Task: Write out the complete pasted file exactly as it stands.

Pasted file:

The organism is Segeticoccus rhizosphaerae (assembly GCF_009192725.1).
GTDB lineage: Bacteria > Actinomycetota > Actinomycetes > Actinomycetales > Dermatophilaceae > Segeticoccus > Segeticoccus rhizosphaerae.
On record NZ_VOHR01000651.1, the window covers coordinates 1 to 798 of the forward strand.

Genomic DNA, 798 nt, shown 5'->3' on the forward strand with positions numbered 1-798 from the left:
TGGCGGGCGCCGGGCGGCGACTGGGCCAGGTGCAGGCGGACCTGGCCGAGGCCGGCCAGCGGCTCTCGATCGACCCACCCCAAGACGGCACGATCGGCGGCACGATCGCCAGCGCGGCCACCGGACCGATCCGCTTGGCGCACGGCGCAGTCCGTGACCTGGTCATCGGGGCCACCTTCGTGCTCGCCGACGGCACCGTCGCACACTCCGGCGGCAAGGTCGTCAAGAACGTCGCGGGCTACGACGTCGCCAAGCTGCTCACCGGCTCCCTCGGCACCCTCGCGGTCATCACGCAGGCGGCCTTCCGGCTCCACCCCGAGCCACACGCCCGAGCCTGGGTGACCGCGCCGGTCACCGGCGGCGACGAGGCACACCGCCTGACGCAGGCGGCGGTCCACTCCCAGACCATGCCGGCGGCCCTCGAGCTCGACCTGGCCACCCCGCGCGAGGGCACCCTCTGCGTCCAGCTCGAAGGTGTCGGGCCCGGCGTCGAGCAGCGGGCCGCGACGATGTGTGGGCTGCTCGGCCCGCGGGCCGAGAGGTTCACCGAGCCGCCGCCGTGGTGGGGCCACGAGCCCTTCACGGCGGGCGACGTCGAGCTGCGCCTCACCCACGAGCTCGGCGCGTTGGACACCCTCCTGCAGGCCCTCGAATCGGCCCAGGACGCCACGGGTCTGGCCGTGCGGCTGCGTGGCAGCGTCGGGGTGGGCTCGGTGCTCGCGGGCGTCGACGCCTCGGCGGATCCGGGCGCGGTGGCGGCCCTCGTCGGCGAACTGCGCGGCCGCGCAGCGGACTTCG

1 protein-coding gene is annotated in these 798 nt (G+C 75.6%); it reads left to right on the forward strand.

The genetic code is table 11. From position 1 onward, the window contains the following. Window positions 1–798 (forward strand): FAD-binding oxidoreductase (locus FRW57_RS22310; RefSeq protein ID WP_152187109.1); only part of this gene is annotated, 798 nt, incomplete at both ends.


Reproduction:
The organism is Segeticoccus rhizosphaerae (assembly GCF_009192725.1).
GTDB lineage: Bacteria > Actinomycetota > Actinomycetes > Actinomycetales > Dermatophilaceae > Segeticoccus > Segeticoccus rhizosphaerae.
On record NZ_VOHR01000651.1, the window covers coordinates 1 to 798 of the forward strand.

Genomic DNA, 798 nt, shown 5'->3' on the forward strand with positions numbered 1-798 from the left:
TGGCGGGCGCCGGGCGGCGACTGGGCCAGGTGCAGGCGGACCTGGCCGAGGCCGGCCAGCGGCTCTCGATCGACCCACCCCAAGACGGCACGATCGGCGGCACGATCGCCAGCGCGGCCACCGGACCGATCCGCTTGGCGCACGGCGCAGTCCGTGACCTGGTCATCGGGGCCACCTTCGTGCTCGCCGACGGCACCGTCGCACACTCCGGCGGCAAGGTCGTCAAGAACGTCGCGGGCTACGACGTCGCCAAGCTGCTCACCGGCTCCCTCGGCACCCTCGCGGTCATCACGCAGGCGGCCTTCCGGCTCCACCCCGAGCCACACGCCCGAGCCTGGGTGACCGCGCCGGTCACCGGCGGCGACGAGGCACACCGCCTGACGCAGGCGGCGGTCCACTCCCAGACCATGCCGGCGGCCCTCGAGCTCGACCTGGCCACCCCGCGCGAGGGCACCCTCTGCGTCCAGCTCGAAGGTGTCGGGCCCGGCGTCGAGCAGCGGGCCGCGACGATGTGTGGGCTGCTCGGCCCGCGGGCCGAGAGGTTCACCGAGCCGCCGCCGTGGTGGGGCCACGAGCCCTTCACGGCGGGCGACGTCGAGCTGCGCCTCACCCACGAGCTCGGCGCGTTGGACACCCTCCTGCAGGCCCTCGAATCGGCCCAGGACGCCACGGGTCTGGCCGTGCGGCTGCGTGGCAGCGTCGGGGTGGGCTCGGTGCTCGCGGGCGTCGACGCCTCGGCGGATCCGGGCGCGGTGGCGGCCCTCGTCGGCGAACTGCGCGGCCGCGCAGCGGACTTCG

1 protein-coding gene is annotated in these 798 nt (G+C 75.6%); it reads left to right on the forward strand.

The genetic code is table 11. From position 1 onward, the window contains the following. Window positions 1–798 (forward strand): FAD-binding oxidoreductase (locus FRW57_RS22310; RefSeq protein ID WP_152187109.1); only part of this gene is annotated, 798 nt, incomplete at both ends.